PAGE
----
People who failed to pay their property tax in areas such as Kalkaji and Nehru Place had to face the music on Thursday, literally, as officials of South Delhi Municipal Corporation beat drums outside the premises of shops that had not paid their dues.
The act played out outside 67
commercial properties located at prime locations such as Nehru Place, Mahipalpur, Kalkaji, Dwarka, among others. All the properties against which the unique action was taken are commercial in nature. This includes shops at Nehru Place and hotels in Mahipalpur.
According to the civic agency, the amount due with each of the tax deafulter runs into lakhs of rupees. The officials added that they had no other option than reverting to the traditional method of drum beating' to recover taxes.
"We adopted the traditional method of drum beating, so that people pay property tax in time to avoid public embarrassment. The Delhi Municipal Act (DMC) provides for use of such procedure to collect taxes. However, it was discontinued. But now we have decided to use this method as several property owners have either not paid their tax for the past several years, or undervalued the tax return during self assessment of property tax," said BN Singh, Assessor and Collector, South Delhi Corporation.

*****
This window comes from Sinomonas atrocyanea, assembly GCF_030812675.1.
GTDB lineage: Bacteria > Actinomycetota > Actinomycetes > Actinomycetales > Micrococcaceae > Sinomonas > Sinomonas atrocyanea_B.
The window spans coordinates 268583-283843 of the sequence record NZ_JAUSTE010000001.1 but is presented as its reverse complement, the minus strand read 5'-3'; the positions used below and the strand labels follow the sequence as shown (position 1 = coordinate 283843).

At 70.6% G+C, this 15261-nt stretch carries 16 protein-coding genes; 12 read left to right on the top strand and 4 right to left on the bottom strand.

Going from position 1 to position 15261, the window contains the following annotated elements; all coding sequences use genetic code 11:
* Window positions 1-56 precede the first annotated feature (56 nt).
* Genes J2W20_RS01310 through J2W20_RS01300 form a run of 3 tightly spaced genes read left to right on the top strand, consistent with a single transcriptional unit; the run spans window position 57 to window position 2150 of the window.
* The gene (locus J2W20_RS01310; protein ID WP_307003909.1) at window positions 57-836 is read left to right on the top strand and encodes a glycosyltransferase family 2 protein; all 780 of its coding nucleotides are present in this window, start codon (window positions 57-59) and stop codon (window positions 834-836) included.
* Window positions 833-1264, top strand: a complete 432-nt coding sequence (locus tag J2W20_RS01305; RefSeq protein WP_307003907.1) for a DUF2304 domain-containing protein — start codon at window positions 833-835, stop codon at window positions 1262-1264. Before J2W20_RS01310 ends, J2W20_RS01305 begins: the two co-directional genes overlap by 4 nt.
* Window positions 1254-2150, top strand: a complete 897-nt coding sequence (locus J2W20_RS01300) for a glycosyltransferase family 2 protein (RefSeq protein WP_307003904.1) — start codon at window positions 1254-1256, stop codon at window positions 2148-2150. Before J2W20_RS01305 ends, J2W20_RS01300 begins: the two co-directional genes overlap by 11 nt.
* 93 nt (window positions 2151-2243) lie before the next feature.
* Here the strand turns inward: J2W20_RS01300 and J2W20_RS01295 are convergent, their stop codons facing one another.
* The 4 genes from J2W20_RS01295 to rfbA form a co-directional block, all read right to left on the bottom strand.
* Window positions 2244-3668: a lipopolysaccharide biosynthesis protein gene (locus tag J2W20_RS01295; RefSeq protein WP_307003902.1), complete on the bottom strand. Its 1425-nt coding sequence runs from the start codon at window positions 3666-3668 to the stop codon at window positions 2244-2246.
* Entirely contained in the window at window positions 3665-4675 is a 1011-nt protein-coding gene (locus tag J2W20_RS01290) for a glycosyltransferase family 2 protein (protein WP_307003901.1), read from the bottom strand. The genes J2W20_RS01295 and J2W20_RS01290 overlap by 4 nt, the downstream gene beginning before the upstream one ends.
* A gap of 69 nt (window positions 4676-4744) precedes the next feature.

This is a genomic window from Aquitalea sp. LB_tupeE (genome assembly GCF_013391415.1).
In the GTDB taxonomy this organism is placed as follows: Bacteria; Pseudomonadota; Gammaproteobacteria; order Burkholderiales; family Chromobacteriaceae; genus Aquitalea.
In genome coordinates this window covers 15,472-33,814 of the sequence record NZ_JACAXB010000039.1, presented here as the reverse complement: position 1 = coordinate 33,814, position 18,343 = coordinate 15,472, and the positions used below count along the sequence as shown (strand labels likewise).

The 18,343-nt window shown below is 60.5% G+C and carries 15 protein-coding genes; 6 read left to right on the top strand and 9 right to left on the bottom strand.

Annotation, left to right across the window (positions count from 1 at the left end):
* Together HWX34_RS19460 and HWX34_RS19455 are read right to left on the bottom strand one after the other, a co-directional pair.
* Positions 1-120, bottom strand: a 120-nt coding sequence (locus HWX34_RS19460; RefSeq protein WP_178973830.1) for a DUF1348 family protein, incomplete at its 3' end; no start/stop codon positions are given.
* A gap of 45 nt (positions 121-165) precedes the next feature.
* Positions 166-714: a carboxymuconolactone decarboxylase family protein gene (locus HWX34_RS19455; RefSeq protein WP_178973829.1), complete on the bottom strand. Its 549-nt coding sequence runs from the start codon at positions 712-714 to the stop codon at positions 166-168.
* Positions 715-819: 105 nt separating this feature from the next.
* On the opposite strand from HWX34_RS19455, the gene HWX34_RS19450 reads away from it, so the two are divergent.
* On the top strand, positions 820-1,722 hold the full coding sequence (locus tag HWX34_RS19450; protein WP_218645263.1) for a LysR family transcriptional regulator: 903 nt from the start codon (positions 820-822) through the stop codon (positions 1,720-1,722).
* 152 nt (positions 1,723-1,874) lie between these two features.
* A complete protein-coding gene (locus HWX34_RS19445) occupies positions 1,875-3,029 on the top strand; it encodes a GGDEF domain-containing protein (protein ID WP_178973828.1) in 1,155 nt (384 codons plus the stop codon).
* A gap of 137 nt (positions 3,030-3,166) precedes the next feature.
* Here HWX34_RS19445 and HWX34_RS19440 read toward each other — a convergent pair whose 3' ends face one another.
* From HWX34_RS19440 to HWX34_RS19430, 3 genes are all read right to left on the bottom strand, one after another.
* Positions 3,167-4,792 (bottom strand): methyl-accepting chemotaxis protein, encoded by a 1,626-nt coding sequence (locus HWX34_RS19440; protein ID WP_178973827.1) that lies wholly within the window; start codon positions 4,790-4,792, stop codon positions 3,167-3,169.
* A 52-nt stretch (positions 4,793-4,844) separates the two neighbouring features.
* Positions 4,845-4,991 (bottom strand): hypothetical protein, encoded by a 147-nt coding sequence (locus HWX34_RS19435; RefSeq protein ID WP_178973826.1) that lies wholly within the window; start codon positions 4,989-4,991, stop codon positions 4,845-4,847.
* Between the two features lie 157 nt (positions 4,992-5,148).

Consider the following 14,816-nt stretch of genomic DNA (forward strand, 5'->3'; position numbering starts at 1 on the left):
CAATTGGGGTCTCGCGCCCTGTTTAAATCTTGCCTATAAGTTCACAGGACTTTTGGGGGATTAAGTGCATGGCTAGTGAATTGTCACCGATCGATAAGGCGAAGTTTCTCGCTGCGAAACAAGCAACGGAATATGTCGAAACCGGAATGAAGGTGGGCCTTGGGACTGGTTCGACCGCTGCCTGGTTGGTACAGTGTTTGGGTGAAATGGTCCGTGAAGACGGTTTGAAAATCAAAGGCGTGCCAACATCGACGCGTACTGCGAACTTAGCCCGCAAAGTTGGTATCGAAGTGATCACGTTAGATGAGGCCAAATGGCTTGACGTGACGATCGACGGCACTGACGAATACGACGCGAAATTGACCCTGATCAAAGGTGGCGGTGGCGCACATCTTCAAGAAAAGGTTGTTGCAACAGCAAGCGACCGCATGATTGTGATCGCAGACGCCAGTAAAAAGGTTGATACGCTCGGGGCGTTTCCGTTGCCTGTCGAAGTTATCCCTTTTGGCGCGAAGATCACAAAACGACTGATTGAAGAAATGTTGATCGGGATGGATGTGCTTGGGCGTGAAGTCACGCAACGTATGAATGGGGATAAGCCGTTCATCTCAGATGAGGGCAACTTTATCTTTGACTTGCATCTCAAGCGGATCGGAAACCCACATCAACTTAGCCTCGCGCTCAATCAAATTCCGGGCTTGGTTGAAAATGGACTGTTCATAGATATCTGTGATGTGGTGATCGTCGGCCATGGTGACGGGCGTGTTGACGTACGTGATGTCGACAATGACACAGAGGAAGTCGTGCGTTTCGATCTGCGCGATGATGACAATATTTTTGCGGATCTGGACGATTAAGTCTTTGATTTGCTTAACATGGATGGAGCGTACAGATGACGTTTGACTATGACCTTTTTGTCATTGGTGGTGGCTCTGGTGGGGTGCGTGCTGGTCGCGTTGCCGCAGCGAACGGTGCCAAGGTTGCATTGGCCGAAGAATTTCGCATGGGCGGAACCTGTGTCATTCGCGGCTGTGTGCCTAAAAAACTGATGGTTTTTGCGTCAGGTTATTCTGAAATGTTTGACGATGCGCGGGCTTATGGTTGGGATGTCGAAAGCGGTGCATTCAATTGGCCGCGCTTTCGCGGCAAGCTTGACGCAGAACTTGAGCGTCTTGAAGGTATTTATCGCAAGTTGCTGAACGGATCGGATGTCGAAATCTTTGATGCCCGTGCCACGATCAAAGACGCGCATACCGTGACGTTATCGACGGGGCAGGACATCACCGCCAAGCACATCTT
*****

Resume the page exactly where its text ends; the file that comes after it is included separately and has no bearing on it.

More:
The central zone, which covers most south Delhi areas under its jurisdiction, action was taken against eight properties in Nehru Place, two properties in Kalkaji and one property in Mohan Estate.
Under the Najafgarh zone action was taken against 56 properties, of which 55 are in Mahipalpur area and one in Dwarka Sector-4.
Hotels are running from most of the properties in Mahipalpur. Amount due against most of the hotels runs into several lakh rupees as they have not paid tax for more than seven years.
The corporation officials said they would continue to repeat the novel procedure in future against other tax defaulters as well. "This is just the beginning. We would use the procedure against residential properties as well," said a senior official.
Tax collection came down from R332 crore in year 2010-11 to R313 crore in 2011-12.
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